Overcoming Challenges of Crab Mentality, Highlighting Three Partnerships That Work

On July 1, 2011, I wrote that I’ve been through some deep, personal challenges of doing this work, of encouraging Filipinos abroad to help Filipinos at home. I’ve experienced heartbreaking examples of the Filipino crab mentality and intense competition among Filipinos.

These personal experiences led the shift of the foundation’s three priorities: 1) youth leadership development; 2) public education and outreach on important issues affecting Filipinos including the need to clean up toxic wastes from US former bases in the Philippines and the 50,000 Amerasians left behind; 3) and other diaspora partnerships that will support long-term solutions for change.

I was so surprised by the response from my post!  I heard comments from long-lost friends and colleagues offering their support and encouragement. So I would like to highlight three successful partnerships that have emerged out of the sea of challenges and obstacles of crab mentality that I’ve experienced.  I hope these three partners will be leading examples and shine the light on true partnerships and change for the Philippines:

(standing far right) Myrla Baldonado with Alliance for Base Clean Up members of Saup in Clark, Pampanga (January 2011)

1. Alliance for Bases Clean Up Philippines. The foundation’s Organizing Director, Myrla Baldonado, has been advocating for the clean up of toxic wastes left behind by the US former military installations in the Philippines for many years. Myrla and her colleagues in the Philippines had been more than generous in opening their doors; sharing information; showing me around the former US bases of Clark and Subic; and helping me learn more about this issue. They also have been open to listen to my suggestions at the same time critical and analytical as well. For 2011, the Bayanihan Foundation has mapped out a series of public education and outreach strategies to bring this important issue to the forefront.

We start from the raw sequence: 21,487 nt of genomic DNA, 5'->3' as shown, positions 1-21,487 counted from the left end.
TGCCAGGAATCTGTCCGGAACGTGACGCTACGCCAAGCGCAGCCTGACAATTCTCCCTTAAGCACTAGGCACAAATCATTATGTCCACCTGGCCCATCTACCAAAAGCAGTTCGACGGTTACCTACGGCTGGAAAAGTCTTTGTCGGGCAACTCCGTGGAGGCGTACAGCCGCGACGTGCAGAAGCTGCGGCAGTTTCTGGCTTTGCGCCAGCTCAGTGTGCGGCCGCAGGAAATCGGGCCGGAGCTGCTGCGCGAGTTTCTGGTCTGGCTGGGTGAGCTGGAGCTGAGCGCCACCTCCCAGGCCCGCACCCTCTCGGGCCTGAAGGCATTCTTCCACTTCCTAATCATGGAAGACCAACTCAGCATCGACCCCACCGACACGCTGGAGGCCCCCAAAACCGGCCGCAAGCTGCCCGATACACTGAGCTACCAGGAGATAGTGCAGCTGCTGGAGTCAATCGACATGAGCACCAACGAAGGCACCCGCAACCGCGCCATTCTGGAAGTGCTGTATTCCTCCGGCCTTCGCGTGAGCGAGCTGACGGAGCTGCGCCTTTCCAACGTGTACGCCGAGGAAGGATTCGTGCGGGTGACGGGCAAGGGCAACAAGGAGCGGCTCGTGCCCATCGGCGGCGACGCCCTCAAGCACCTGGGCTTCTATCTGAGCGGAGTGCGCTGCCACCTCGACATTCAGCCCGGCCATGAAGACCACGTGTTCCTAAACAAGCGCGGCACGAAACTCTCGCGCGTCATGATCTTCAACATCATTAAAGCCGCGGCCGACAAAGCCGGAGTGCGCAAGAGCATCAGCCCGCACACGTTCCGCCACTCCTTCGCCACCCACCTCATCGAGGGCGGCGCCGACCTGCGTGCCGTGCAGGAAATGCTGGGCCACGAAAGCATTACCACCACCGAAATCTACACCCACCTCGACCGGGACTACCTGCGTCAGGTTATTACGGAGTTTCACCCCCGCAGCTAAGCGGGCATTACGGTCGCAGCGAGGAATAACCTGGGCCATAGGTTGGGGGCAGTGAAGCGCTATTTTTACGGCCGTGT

Youth participants during environmental workshop with the Visayas Mindanao People's Resource Development Center in Cebu (April 2011)

2. The Visayas Mindanao People’s Resources and Development Center (VMPRDC). James Castillo, a long-time volunteer for the Pilipino Workers Center (PWC) in Los Angeles, CA initiated collecting donations to support a series of environmental youth workshops in Cebu, Philippines. James was generous, trusting and transparent throughout the process.  He followed through well and so we were able to send  funds to start the environmental workshops in Cebu last April 2011. Our local partner in Cebu, VMPRDC, was also very supportive and they sent their paperwork and evaluations on time. James and the VMPRDC was a delight to work with!

(from left to right) Alma Bulawan of Buklod, Aida Santos of WeDpro, Dale Asis, Angeles City Councilor Ed Pamintuan Jr, Mryla Baldonado and two other guests during the Amerasian workshop and conference in Angeles City, Philippines (July 2011)

3. WeDpro and Buklod. Aida Santos of WeDpro and Alma Bulawan of Buklod were both willing and welcoming to partner with the Bayanihan Foundation to support the leadership development of Amerasians.  Their organizations supported wholeheartedly our first suggestions to conduct a weekend workshop and conference to gather Amerasian community leaders in time for the 4th of July celebrations. They were also transparent and genuinely committed to help move forward the Amerasian issue. In the end, they were supportive in creating a group led by and created by Amerasians, United Philippine Amerasians. I feel really blessed and fortunate to work with all of them.

So what makes these three partnerships work? I found four qualities that all three partnerships have in common:

1. A genuine trust among the group and the leaders. It’s hard to explain but I know that they will be behind the issue through thick and thin.

2. They all have a deeper analysis and perspective. They all understand the complexity of the issue and they all have a deeper understanding of the challenges ahead. They also know that palliative measures alone will not work so the all have their eye on long-term solutions as well.

3. It’s more than just money.  Finances are important but they know that it’s not the only ingredient to make social change.

4. They are all aware and have experienced the effects of crab mentality. However, they do not dwell on it. Their actions are informed by their past experiences and so they move forward to create meaningful change for their communities.

About daleasis

President of the Bayanihan Foundation Worldwide
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